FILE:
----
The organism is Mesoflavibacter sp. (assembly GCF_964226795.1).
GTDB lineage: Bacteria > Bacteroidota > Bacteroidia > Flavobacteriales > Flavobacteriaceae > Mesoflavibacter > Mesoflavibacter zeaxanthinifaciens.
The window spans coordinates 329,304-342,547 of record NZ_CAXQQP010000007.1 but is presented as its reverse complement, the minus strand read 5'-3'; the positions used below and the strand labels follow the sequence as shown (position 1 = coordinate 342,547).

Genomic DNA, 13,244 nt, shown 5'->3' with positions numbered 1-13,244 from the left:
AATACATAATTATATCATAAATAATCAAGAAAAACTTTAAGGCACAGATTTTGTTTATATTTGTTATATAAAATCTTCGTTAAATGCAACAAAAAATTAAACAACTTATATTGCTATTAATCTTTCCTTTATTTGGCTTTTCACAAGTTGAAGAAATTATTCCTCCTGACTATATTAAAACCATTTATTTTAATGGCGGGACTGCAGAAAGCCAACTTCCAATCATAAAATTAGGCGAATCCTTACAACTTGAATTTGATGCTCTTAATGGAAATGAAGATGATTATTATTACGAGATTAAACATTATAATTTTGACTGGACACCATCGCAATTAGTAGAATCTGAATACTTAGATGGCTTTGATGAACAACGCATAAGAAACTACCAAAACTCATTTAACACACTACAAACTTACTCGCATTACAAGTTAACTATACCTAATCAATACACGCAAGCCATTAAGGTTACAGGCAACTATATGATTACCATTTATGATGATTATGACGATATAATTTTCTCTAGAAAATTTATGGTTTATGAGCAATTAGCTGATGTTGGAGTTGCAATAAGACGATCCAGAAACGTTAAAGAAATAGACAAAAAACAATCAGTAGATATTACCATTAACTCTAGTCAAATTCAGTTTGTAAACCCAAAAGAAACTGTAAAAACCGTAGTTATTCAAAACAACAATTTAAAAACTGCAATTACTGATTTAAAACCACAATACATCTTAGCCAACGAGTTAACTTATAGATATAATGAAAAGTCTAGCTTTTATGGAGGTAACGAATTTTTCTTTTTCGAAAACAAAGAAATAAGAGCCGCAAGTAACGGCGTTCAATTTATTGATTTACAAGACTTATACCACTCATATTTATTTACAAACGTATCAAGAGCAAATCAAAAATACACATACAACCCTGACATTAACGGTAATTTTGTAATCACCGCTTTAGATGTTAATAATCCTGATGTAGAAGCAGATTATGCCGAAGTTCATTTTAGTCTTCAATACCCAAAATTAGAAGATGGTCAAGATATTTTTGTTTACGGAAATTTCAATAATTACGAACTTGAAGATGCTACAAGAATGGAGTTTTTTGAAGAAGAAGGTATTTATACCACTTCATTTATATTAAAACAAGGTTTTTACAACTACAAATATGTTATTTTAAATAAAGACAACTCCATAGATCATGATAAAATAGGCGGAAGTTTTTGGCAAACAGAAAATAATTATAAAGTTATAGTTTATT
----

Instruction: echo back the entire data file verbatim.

The organism is Mesoflavibacter sp. (assembly GCF_964226795.1).
GTDB lineage: Bacteria > Bacteroidota > Bacteroidia > Flavobacteriales > Flavobacteriaceae > Mesoflavibacter > Mesoflavibacter zeaxanthinifaciens.
The window spans coordinates 329,304-342,547 of record NZ_CAXQQP010000007.1 but is presented as its reverse complement, the minus strand read 5'-3'; the positions used below and the strand labels follow the sequence as shown (position 1 = coordinate 342,547).

Genomic DNA, 13,244 nt, shown 5'->3' with positions numbered 1-13,244 from the left:
AATACATAATTATATCATAAATAATCAAGAAAAACTTTAAGGCACAGATTTTGTTTATATTTGTTATATAAAATCTTCGTTAAATGCAACAAAAAATTAAACAACTTATATTGCTATTAATCTTTCCTTTATTTGGCTTTTCACAAGTTGAAGAAATTATTCCTCCTGACTATATTAAAACCATTTATTTTAATGGCGGGACTGCAGAAAGCCAACTTCCAATCATAAAATTAGGCGAATCCTTACAACTTGAATTTGATGCTCTTAATGGAAATGAAGATGATTATTATTACGAGATTAAACATTATAATTTTGACTGGACACCATCGCAATTAGTAGAATCTGAATACTTAGATGGCTTTGATGAACAACGCATAAGAAACTACCAAAACTCATTTAACACACTACAAACTTACTCGCATTACAAGTTAACTATACCTAATCAATACACGCAAGCCATTAAGGTTACAGGCAACTATATGATTACCATTTATGATGATTATGACGATATAATTTTCTCTAGAAAATTTATGGTTTATGAGCAATTAGCTGATGTTGGAGTTGCAATAAGACGATCCAGAAACGTTAAAGAAATAGACAAAAAACAATCAGTAGATATTACCATTAACTCTAGTCAAATTCAGTTTGTAAACCCAAAAGAAACTGTAAAAACCGTAGTTATTCAAAACAACAATTTAAAAACTGCAATTACTGATTTAAAACCACAATACATCTTAGCCAACGAGTTAACTTATAGATATAATGAAAAGTCTAGCTTTTATGGAGGTAACGAATTTTTCTTTTTCGAAAACAAAGAAATAAGAGCCGCAAGTAACGGCGTTCAATTTATTGATTTACAAGACTTATACCACTCATATTTATTTACAAACGTATCAAGAGCAAATCAAAAATACACATACAACCCTGACATTAACGGTAATTTTGTAATCACCGCTTTAGATGTTAATAATCCTGATGTAGAAGCAGATTATGCCGAAGTTCATTTTAGTCTTCAATACCCAAAATTAGAAGATGGTCAAGATATTTTTGTTTACGGAAATTTCAATAATTACGAACTTGAAGATGCTACAAGAATGGAGTTTTTTGAAGAAGAAGGTATTTATACCACTTCATTTATATTAAAACAAGGTTTTTACAACTACAAATATGTTATTTTAAATAAAGACAACTCCATAGATCATGATAAAATAGGCGGAAGTTTTTGGCAAACAGAAAATAATTATAAAGTTATAGTTTATT